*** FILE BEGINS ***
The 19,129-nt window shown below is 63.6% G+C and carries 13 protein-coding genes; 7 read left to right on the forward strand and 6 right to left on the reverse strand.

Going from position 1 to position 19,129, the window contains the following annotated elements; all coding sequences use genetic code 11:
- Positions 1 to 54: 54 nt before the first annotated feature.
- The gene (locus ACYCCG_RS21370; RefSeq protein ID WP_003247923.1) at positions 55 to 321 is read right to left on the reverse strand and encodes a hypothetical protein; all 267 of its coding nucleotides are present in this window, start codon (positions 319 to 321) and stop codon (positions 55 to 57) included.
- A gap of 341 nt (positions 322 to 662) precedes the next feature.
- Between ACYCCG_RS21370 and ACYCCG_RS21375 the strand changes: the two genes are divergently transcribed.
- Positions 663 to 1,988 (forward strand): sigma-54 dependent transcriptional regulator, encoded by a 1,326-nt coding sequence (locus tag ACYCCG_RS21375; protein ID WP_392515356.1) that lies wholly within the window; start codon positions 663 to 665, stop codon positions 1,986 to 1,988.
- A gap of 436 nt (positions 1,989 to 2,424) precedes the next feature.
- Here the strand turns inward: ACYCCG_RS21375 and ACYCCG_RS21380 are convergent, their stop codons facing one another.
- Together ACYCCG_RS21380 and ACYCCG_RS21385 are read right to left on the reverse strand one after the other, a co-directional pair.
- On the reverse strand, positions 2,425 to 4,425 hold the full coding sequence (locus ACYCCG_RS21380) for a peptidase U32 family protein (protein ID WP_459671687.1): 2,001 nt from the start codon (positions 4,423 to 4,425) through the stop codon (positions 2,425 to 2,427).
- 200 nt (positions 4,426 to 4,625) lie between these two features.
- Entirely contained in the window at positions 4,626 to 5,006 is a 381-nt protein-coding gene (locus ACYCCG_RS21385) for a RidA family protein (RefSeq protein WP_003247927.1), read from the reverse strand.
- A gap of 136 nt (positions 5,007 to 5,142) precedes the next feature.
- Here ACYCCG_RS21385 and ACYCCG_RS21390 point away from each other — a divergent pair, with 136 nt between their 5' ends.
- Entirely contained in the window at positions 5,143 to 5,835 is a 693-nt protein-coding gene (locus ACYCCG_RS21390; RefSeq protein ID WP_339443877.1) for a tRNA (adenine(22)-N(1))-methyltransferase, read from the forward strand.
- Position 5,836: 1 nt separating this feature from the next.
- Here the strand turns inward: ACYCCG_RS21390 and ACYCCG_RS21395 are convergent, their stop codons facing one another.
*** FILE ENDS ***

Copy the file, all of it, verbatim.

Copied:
The 19,129-nt window shown below is 63.6% G+C and carries 13 protein-coding genes; 7 read left to right on the forward strand and 6 right to left on the reverse strand.

Going from position 1 to position 19,129, the window contains the following annotated elements; all coding sequences use genetic code 11:
- Positions 1 to 54: 54 nt before the first annotated feature.
- The gene (locus ACYCCG_RS21370; RefSeq protein ID WP_003247923.1) at positions 55 to 321 is read right to left on the reverse strand and encodes a hypothetical protein; all 267 of its coding nucleotides are present in this window, start codon (positions 319 to 321) and stop codon (positions 55 to 57) included.
- A gap of 341 nt (positions 322 to 662) precedes the next feature.
- Between ACYCCG_RS21370 and ACYCCG_RS21375 the strand changes: the two genes are divergently transcribed.
- Positions 663 to 1,988 (forward strand): sigma-54 dependent transcriptional regulator, encoded by a 1,326-nt coding sequence (locus tag ACYCCG_RS21375; protein ID WP_392515356.1) that lies wholly within the window; start codon positions 663 to 665, stop codon positions 1,986 to 1,988.
- A gap of 436 nt (positions 1,989 to 2,424) precedes the next feature.
- Here the strand turns inward: ACYCCG_RS21375 and ACYCCG_RS21380 are convergent, their stop codons facing one another.
- Together ACYCCG_RS21380 and ACYCCG_RS21385 are read right to left on the reverse strand one after the other, a co-directional pair.
- On the reverse strand, positions 2,425 to 4,425 hold the full coding sequence (locus ACYCCG_RS21380) for a peptidase U32 family protein (protein ID WP_459671687.1): 2,001 nt from the start codon (positions 4,423 to 4,425) through the stop codon (positions 2,425 to 2,427).
- 200 nt (positions 4,426 to 4,625) lie between these two features.
- Entirely contained in the window at positions 4,626 to 5,006 is a 381-nt protein-coding gene (locus ACYCCG_RS21385) for a RidA family protein (RefSeq protein WP_003247927.1), read from the reverse strand.
- A gap of 136 nt (positions 5,007 to 5,142) precedes the next feature.
- Here ACYCCG_RS21385 and ACYCCG_RS21390 point away from each other — a divergent pair, with 136 nt between their 5' ends.
- Entirely contained in the window at positions 5,143 to 5,835 is a 693-nt protein-coding gene (locus ACYCCG_RS21390; RefSeq protein ID WP_339443877.1) for a tRNA (adenine(22)-N(1))-methyltransferase, read from the forward strand.
- Position 5,836: 1 nt separating this feature from the next.
- Here the strand turns inward: ACYCCG_RS21390 and ACYCCG_RS21395 are convergent, their stop codons facing one another.